Educating the Disadvantaged

Amy L. Wax

Inequality and immobility are prominent preoccupations on all sides of our politics, and everyone agrees that education must be at the center of any effort to alleviate them. But two approaches to improving opportunities through K-12 education that have gained attention in recent years—income integration and “no-excuses” education—highlight the challenges facing reformers. Both are at the forefront of efforts to help lower-income children get more out of school. But both, in different ways, force us to confront the controversial character of their clear but implicit common assumption: that to narrow achievement gaps, schools should instill middle-class values in poor students.

Current Issue

advertisement

Archives

subscribe & access

Every issue, every article, every year.

  • Unlimited access to National Affairs online archive
  • PDF downloads of past issues
  • Support the work of a respected nonprofit journal


Our Country Split Apart

Peter Augustine Lawler

Donald Trump's narrow but momentous election victory can easily be both over-read and under-read. It was not the mark of a social revolution or a total transformation of our politics. But it also was not a fluke, or the sum of a series of bizarre coincidences. It was a declaration of discontent, rooted in a set of challenges that our complacent elites, on the right and left alike, had better take very seriously.

the public interest

Science and ideology in economics

Robert M. Solow


The Public Interest was a quarterly public policy journal founded by Irving Kristol and Daniel Bell in 1965. Throughout its four decades of publication, ending in 2005, it offered incomparable insight and wisdom on a vast range of challenges at the intersection of public affairs, culture, and political economy—helping America better understand and govern itself in a tumultuous time. National Affairs now hosts its archives, free of charge.

Changing the FDA's Culture

Scott Gottlieb

The Food and Drug Administration's review process has become a series of hurdles that hinder medical innovation and keep life-saving drugs off the market. The reasons have to do with the culture of the agency, and especially its deep mistrust of American doctors. Some basic structural reforms could change this counterproductive culture — and improve the FDA's ability to keep the public both healthy and safe.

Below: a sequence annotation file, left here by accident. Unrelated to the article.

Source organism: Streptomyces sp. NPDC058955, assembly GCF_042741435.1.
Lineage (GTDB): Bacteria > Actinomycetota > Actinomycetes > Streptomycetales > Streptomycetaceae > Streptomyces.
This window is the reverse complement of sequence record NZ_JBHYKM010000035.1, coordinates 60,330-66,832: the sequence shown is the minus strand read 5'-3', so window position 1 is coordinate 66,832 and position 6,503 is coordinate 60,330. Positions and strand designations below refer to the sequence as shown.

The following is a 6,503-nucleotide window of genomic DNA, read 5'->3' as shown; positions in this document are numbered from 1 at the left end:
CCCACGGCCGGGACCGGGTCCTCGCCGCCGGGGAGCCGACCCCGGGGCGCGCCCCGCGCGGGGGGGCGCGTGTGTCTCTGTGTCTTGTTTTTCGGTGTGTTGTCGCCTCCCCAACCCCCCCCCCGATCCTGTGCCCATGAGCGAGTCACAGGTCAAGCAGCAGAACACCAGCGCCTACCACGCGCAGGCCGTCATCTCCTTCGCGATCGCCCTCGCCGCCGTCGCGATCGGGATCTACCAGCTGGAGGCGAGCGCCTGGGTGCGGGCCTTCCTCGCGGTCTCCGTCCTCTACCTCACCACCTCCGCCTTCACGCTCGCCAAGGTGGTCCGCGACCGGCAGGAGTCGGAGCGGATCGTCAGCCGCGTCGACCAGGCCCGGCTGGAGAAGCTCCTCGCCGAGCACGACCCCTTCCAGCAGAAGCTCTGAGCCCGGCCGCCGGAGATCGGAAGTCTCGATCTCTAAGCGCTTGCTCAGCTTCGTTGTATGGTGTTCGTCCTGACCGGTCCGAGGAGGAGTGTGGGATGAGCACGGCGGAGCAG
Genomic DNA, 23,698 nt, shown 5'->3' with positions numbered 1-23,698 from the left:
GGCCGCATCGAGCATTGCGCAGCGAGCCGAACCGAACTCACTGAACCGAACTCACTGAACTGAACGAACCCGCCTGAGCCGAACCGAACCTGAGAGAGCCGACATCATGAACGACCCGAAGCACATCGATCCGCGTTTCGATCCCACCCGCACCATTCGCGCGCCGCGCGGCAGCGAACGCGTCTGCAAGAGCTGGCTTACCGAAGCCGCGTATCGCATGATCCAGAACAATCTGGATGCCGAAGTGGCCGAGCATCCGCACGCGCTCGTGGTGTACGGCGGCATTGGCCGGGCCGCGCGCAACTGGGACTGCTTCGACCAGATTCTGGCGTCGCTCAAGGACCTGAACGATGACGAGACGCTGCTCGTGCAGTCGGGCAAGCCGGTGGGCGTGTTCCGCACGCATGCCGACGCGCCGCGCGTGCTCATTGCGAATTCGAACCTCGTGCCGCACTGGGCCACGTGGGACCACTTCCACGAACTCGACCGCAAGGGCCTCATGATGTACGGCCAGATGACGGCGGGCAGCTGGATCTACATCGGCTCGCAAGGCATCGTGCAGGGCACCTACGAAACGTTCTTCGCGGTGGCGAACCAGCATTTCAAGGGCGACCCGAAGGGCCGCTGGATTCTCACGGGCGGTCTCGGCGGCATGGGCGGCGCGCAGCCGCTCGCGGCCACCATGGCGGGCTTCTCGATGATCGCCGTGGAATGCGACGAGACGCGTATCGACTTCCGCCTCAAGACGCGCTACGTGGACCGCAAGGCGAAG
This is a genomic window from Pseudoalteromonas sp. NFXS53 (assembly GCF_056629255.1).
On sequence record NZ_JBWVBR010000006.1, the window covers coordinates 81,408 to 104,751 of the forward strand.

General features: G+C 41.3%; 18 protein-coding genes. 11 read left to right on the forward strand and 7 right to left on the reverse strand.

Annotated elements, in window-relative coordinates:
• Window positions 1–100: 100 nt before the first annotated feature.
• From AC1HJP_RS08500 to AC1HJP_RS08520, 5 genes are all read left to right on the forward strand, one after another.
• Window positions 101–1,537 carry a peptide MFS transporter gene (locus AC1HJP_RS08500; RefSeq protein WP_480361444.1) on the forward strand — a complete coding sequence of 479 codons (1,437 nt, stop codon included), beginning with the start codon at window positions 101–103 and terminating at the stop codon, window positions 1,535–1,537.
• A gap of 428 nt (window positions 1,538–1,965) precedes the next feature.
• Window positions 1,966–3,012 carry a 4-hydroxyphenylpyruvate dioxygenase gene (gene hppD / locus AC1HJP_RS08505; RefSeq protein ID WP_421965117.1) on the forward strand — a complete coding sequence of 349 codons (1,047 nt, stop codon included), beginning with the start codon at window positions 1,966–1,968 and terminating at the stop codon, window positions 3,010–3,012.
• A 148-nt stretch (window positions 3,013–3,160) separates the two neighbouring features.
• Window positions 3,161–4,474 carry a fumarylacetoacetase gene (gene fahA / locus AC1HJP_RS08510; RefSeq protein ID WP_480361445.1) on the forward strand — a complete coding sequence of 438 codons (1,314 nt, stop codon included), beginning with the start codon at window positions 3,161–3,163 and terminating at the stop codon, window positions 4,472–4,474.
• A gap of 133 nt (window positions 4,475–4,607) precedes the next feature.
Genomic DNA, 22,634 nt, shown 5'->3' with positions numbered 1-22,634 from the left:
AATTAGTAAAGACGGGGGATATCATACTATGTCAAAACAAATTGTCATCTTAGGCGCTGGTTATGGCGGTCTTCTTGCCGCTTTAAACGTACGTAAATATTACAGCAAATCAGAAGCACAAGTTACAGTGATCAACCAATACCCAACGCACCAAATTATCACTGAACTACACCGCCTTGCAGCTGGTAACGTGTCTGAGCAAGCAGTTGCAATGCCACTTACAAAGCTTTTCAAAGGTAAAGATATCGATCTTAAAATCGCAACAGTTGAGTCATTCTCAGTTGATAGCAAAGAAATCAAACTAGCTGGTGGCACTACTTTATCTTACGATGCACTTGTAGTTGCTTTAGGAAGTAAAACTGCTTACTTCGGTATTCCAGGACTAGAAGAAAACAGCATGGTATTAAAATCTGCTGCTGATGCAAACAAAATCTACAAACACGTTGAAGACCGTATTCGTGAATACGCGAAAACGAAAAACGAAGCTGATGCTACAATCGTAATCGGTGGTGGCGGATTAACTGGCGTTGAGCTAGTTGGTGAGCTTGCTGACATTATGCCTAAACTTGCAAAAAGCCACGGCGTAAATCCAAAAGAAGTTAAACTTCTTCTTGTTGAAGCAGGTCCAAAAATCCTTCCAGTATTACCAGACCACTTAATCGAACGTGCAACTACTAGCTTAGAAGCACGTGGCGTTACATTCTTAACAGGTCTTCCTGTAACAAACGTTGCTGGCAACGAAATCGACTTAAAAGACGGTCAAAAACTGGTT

Lincoln at Gettysburg

Diana Schaub

Lincoln's Gettysburg Address surely stands with the Apology of Socrates and the Funeral Oration of Pericles among the great speeches offered at crucial civic moments in human history. Yet familiar and justly famous as it is — and indeed maybe precisely because we know it so well — it can be hard to appreciate the scope of its achievement. To truly understand how a statement so brief could run so deep and last so long, we must carefully consider its substance and structure, and its place in Lincoln's thought.

Putting Regulators on a Budget

Jeff Rosen

The spending undertaken by federal appropriators — just like private businesses and households — is restrained by a budget. But federal regulators face no such constraints. They can impose costs on the economy without limit, as long as they can somehow claim sufficient benefits connected to their rules. It is time for Congress to establish a regulatory budget to contain the cost of our administrative state.

Insight

from the

Archives

A weekly newsletter with free essays from past issues of National Affairs and The Public Interest that shed light on the week's pressing issues.

Sign-in to your National Affairs subscriber account.


Already a subscriber? Activate your account.


subscribe

Unlimited access to intelligent essays on the nation’s affairs.

SUBSCRIBE
Subscribe to National Affairs.

Sign-in to your account


Create an account

Join the discussion.
Register

Become a subscriber

Enjoy unlimited access.
Subscribe